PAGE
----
Review – Rune Factory 3

I think Neverland is set for life with Rune Factory. Few other series can withstand being rehashed over and over again without much in the way of innovation. Most stagnate enough that even the die-hard fans abandon them. Dynasty Warriors is a good example of one of the few capable series; perhaps it’s because the beat-em-up is that ideal genre where one only need switch up a few move-sets and add new characters and people will be satisfied.

Surprisingly, this game does not directly cater to the, er, fur-inclined.

Surprisingly, RF3 does not cater to the, er, fur-inclined.

Despite the fact that every Rune Factory is very similar, the three I have played feel very distinct. In Rune Factory 3, you still raise crops, forge weapons, woo women, and fight monsters –  many more activities exist, most of which are variations on the rest, such as wooing monsters and forging women. →  Nobody puts article in a corner.

Review – Radiant Historia

Radiant Historia gets so, so close to being a bona fide classic. For three quarters of its length, it was my favorite genre-piece since Demon’s Souls. After that, it segued into its (shockingly) boring, generic final act. The biggest surprise of 2011 became the biggest headscratcher.

Radiant Historia is a classically styled jRPG with a time travel mechanic at its core. The player guides the protagonist through two different timelines, with the ability to travel to the past or present of either of them at will, maybe to fix a mistake, or to ensure that a certain event occurs. Time travel is at the very core of the game’s design. It drives, and explains, so much of what goes on. For example, while the hero can travel between the timelines, he can’t travel into the future (at least, not any future he has yet to experience). →  [post launches in virtual reality]

Review – Flower, Sun and Rain

My first thought when I began playing Grasshopper Manufacture’s “Flower, Sun and Rain” was that it reminded me a bit of Killer 7. This isn’t any sort of surprise, considering Grasshopper (and it’s rebellious leader Suda51) was behind both games. It was, however, an informative revelation; Killer 7 is often praised for it’s unique audio and visual design, but as it turns out, these concepts were already being played with in FSR. The game features a well dressed protagonist, a mysterious briefcases, and character voices that sound like garbled computer voices. You could even argue that the the primitive visuals are an attempt at basic cell shading.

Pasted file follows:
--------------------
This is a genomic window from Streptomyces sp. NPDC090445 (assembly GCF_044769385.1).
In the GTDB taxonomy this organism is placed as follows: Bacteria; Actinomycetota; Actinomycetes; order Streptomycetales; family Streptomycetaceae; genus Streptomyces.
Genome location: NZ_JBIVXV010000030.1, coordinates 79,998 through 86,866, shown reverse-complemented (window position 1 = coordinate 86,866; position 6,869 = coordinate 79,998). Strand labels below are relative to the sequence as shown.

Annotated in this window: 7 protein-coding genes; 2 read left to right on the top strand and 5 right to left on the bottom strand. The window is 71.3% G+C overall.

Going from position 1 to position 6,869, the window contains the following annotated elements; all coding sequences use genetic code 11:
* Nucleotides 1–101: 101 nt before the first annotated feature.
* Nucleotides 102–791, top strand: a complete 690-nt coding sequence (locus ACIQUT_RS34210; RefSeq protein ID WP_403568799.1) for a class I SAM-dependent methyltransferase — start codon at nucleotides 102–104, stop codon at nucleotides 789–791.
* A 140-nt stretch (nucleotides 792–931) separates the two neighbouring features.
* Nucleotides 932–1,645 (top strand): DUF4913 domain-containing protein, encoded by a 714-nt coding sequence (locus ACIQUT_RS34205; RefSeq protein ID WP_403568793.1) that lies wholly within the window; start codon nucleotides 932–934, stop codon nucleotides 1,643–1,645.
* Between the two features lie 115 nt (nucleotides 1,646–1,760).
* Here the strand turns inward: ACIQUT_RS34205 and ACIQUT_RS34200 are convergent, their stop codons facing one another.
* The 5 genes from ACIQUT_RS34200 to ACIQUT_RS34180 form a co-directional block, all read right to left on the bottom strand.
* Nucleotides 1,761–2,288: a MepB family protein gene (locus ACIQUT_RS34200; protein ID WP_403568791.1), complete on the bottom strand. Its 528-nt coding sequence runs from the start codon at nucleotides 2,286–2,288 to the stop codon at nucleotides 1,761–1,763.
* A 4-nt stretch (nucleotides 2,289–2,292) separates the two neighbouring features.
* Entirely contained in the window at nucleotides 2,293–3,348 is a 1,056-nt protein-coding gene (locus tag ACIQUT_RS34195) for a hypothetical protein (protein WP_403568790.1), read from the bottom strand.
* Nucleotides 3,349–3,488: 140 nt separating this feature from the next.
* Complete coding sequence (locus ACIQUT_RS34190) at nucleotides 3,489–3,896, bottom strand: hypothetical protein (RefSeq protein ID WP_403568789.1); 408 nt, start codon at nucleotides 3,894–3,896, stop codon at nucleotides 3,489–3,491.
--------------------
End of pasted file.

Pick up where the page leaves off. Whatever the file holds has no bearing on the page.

Flower, Sun and Rain, then, is indicative of our awkwardly evolving awareness of Japanese entertainment. These days, Western audiences still don’t get every game, anime or album that comes out of Japan, but at the very least, people will know of their existence. →  Arc the Post: Twilight of the Spirits

Review – Infinite Space

As a fan of the occasional science fiction novel, I’ve wanted to see a real sci-fi JRPG for a long time. The Star Ocean series occasionally tantalizes – then I’m reminded once again that the vast majority of each Star Ocean game ends up being the standard medieval fantasy-themed magic-filled claptrap anyway (or super-science with no explanation, which as we know is indistinguishable from the former). The Phantasy Star games have a science-y atmosphere, but they’re more post-apocalyptic in nature and there are only bits and pieces of the sci-fi around. Xenogears and Xenosaga probably come closest, but the former was more fantasy themed and the latter was too focused on inappropriate religious references to bother with much science, despite all the spaceships flying around and weapons research going on.